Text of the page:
Tiffany: Consumers Expect Responsible Sourcing

Today’s consumers want and expect responsible sourcing, Tiffany’s chairman and chief executive officer Michael Kowalski said Monday during a panel discussion at the American Express Publishing Luxury Summit.

"I think what we always assume as part of any luxury brand promise, certainly part of the Tiffany brand promise, even if unarticulated, is the assumption that nothing terrible happened in the creation of that product," Kowalski said. "I think the consumer understands that, as part of the promise, a luxury brand attends to those issues on behalf of the consumer."

Kowalski said the company has changed its business model "to have as much control as possible over the supply chain as we can."

"We integrated downward," said Kowalski. "We don’t mine. We don’t cut anything from the ground yet. But we’ve gone right to the mine heads so we could say to the consumer: We’ve seen the mine this particular diamond comes from, and we’ve seen that it is done in an appropriate way."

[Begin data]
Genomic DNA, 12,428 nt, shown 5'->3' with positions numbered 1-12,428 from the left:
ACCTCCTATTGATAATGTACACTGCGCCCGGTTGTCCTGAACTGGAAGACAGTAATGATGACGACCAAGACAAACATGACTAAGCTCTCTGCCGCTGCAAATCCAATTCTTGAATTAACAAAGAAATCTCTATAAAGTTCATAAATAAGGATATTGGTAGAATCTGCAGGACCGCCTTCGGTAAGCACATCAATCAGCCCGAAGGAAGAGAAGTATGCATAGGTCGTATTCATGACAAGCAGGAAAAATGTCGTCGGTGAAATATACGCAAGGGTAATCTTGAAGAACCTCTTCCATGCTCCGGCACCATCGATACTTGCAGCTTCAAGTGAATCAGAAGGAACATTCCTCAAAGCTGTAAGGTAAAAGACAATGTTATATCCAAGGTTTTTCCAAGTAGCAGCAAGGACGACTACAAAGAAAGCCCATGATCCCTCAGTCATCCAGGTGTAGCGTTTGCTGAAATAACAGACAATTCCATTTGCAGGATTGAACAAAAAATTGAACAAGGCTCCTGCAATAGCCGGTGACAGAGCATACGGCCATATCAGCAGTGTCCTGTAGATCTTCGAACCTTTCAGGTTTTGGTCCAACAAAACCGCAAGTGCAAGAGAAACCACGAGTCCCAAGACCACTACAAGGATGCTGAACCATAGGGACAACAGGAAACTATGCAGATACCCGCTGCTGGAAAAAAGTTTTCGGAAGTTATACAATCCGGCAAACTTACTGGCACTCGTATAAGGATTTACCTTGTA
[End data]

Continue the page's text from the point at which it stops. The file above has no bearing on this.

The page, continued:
Tiffany set up its own diamond and cutting facilities in Botswana, South Africa, and Namibia. Ten years ago, the company fought for third-party certification of mines.

"One of our big objectives is to create a social infrastructure so that those who mine and source products have a more equitable share of the profits of the entire supply chain," Kowalski said.

The panel, titled "The Power of Being (and Doing) Good," included Christopher Cowdray, CEO of the Dorchester Collection, a luxury hotel company, and Adam D. Tihany, principal and founder of Tihany Design, an architecture firm specializing in luxury hotels and restaurants, including the Mandarin Oriental Hotel, Las Vegas, where the three-day event is being held. Nancy Novogrod, editor-in-chief of Travel + Leisure, moderated.

Tiffany chairman Michael Kowalski (second from right) and Christopher Cowdray field questions from Nancy Novogrod. Not shown is architect Adam D. Tihany.